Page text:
A first post seems to ask for some sort of introduction, a getting-to-know-each-other, a testing the water rather than diving in at the deep end. But the inquiry called Beautiful Economy has no clear beginning. Or rather, it has many.
So why don’t I start with a memory. A very vivid memory of a moment in which reality shifted. A tiny yet radical turning point between ‘life before’ and ‘life after’ the penny dropped. This particular penny had been in free-fall for a while, and it was Arne Naess, the Norwegian philosopher with his article Self-realization: An ecological approach to being in the world, who secured its landing.
An economist by trade, I had been searching for models of moral philosophy in line with the realities of the earth and human nature. Alternative economic theories that respect the dynamics of the ecosystems we depend on, that view people as relational beings, and theories that take a qualitative approach to well-being. I was looking for a model, a new set of rules that could guide us in creating a sustainable and more equitable society.
I also understood that even if there was a model, a perfect set of new rules, this was unlikely to inspire change in actual economic behaviour. Inspiration does not come from models, or regulations on what cannot be done. Inspiration is an intrinsic force, and requires freedom of thought and action.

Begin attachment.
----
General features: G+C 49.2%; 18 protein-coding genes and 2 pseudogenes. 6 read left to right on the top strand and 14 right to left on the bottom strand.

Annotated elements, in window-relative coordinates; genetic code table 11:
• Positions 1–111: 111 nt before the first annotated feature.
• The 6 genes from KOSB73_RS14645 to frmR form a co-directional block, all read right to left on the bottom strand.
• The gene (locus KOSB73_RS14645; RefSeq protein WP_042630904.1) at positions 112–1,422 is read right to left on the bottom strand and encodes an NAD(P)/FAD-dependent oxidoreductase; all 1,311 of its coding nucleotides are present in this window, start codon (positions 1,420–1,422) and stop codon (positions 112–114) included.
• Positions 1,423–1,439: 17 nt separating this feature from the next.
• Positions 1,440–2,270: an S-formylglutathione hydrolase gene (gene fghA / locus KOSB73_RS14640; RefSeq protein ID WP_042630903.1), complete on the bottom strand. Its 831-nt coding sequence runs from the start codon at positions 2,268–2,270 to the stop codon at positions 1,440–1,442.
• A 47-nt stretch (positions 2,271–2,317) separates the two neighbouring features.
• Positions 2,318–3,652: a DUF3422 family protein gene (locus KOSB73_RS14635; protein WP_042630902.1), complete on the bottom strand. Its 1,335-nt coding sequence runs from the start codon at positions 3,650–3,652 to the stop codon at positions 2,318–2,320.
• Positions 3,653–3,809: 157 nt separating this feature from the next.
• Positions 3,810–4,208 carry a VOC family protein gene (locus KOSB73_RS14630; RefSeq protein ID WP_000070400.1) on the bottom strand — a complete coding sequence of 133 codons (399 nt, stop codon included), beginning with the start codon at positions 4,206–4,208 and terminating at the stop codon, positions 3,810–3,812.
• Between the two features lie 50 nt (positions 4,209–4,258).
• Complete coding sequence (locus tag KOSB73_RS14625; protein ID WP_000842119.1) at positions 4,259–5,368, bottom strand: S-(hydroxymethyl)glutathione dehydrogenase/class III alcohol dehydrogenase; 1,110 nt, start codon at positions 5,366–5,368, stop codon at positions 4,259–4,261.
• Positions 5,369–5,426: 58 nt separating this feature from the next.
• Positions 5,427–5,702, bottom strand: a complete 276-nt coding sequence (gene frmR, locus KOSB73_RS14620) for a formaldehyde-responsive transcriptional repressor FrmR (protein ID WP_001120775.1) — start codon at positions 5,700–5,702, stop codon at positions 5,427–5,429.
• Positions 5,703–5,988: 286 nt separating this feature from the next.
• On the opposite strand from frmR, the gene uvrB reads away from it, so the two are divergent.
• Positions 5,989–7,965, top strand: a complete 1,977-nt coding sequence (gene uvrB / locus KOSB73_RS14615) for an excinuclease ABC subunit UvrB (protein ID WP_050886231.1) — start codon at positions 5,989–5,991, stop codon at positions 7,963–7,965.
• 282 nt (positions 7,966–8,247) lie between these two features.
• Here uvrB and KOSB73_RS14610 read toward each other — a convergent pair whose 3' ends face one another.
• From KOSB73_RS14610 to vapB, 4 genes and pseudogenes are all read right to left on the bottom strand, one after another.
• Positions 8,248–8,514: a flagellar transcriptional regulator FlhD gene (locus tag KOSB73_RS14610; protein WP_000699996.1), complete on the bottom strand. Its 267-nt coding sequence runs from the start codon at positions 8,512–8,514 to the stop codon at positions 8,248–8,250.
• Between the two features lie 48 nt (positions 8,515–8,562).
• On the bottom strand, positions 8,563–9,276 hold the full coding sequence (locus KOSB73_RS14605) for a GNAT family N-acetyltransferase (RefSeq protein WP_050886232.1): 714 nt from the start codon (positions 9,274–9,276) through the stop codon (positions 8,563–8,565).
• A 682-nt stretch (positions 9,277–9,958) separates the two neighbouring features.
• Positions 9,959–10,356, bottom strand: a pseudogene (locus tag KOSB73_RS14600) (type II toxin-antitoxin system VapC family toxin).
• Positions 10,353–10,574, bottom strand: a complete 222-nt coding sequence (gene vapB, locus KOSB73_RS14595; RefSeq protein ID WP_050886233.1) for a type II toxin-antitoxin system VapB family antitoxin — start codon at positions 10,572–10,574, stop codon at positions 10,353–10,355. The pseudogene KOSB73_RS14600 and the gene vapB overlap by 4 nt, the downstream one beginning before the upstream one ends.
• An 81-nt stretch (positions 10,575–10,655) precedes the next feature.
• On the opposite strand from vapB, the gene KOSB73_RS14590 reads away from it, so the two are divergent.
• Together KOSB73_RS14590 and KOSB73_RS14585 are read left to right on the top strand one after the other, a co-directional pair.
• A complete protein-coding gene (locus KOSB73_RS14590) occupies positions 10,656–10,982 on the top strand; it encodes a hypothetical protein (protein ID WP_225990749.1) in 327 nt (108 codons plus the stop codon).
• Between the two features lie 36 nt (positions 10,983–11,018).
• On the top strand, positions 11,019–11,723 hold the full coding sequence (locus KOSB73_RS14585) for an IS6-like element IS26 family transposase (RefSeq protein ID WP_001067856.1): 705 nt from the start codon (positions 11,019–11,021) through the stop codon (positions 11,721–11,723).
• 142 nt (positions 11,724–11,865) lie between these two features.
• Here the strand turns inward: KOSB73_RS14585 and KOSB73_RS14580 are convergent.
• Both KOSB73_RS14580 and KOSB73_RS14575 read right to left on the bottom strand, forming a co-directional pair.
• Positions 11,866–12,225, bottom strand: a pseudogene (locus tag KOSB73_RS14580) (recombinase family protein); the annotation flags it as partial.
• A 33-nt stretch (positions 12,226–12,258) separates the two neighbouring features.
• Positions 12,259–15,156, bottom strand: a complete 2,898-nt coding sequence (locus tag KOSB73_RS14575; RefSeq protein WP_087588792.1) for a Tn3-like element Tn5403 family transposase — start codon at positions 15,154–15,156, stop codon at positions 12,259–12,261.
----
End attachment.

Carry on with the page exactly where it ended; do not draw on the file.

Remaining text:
I found agreement from Naess, who wrote: “When people feel they unselfishly give up, even sacrifice their interest in order to show love for nature, this is probably in the long run a treacherous basis for conservation. …Altruism implies that ego sacrifices its interest in favour of the alter. The motivation is primarily that of duty: we ought to love others as strongly as we love ourself.” An act motivated by duty is a ‘moral act’. Kant distinguishes this from a ‘beautiful act’, which is what we do according to moral law and out of personal inclination; with pleasure and with care.
For Naess, an act of beauty is a joyful act. And “part of the joy stems from the consciousness of our intimate relation to something bigger, an increased sensitivity towards the richness and diversity of life, landscapes of free nature. If we experience reality through the ecological self, the self that is widened and deepened to include other species, ecosystems, and the Earth, our behaviour will naturally and beautifully follow norms of environmental ethics.”
In an instant, life shifted from being an act of morality to an act of beauty. Work became an invitation, the economy a potential for graceful value creation.
Beautiful Economy is the system that we may create if we all act and transact beautifully. If we do what is right, from our ecologically intrinsic wish to do so. Beautiful Economy is a moral economy created with joy. The pattern of our collective acts of beauty.